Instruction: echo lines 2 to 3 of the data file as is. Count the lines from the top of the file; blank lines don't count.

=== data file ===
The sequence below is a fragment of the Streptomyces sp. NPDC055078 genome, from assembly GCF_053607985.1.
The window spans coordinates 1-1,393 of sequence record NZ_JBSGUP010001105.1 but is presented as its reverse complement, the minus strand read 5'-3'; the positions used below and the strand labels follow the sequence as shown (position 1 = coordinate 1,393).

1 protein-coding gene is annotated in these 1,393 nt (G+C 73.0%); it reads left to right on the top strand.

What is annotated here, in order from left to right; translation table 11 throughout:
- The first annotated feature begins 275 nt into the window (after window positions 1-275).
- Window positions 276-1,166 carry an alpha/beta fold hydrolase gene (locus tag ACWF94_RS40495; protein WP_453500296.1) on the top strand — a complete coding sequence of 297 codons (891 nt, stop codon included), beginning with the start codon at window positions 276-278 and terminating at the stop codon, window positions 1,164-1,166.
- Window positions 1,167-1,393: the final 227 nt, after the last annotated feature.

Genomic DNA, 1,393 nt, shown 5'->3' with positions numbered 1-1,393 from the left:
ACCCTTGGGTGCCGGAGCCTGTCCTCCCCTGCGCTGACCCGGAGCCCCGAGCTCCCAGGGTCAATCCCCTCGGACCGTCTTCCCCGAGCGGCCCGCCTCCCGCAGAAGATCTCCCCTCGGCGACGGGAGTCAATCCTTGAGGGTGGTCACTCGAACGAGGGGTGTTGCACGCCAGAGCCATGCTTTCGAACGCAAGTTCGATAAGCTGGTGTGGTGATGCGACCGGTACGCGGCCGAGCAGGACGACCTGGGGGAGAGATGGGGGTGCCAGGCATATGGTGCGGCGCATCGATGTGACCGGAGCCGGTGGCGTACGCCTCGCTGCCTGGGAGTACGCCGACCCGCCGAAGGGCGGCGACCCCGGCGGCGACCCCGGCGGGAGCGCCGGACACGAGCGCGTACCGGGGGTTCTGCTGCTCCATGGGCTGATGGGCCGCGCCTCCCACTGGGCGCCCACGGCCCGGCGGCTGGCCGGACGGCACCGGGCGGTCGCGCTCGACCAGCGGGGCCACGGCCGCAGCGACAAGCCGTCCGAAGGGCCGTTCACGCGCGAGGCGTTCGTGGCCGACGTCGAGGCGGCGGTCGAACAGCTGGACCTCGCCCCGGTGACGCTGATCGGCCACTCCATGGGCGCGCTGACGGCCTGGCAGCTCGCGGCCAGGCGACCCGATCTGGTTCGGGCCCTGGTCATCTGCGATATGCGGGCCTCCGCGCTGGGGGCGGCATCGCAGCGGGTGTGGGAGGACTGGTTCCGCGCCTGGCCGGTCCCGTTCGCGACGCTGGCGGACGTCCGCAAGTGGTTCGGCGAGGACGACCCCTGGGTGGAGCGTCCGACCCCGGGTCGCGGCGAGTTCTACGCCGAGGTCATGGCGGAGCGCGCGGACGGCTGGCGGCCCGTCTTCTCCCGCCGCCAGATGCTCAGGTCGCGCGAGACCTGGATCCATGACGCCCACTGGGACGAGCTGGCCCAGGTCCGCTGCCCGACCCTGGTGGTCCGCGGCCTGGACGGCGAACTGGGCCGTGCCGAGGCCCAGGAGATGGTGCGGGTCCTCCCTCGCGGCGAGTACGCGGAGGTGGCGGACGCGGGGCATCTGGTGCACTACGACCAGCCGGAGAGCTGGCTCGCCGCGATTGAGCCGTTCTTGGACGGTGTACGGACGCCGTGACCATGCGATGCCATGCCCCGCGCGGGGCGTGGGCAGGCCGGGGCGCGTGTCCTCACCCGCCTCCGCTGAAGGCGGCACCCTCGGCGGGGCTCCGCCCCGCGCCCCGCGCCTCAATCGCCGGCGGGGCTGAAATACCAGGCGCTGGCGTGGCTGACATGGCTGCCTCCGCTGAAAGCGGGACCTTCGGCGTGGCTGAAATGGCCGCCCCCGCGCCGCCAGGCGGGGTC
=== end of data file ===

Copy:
The window spans coordinates 1-1,393 of sequence record NZ_JBSGUP010001105.1 but is presented as its reverse complement, the minus strand read 5'-3'; the positions used below and the strand labels follow the sequence as shown (position 1 = coordinate 1,393).

1 protein-coding gene is annotated in these 1,393 nt (G+C 73.0%); it reads left to right on the top strand.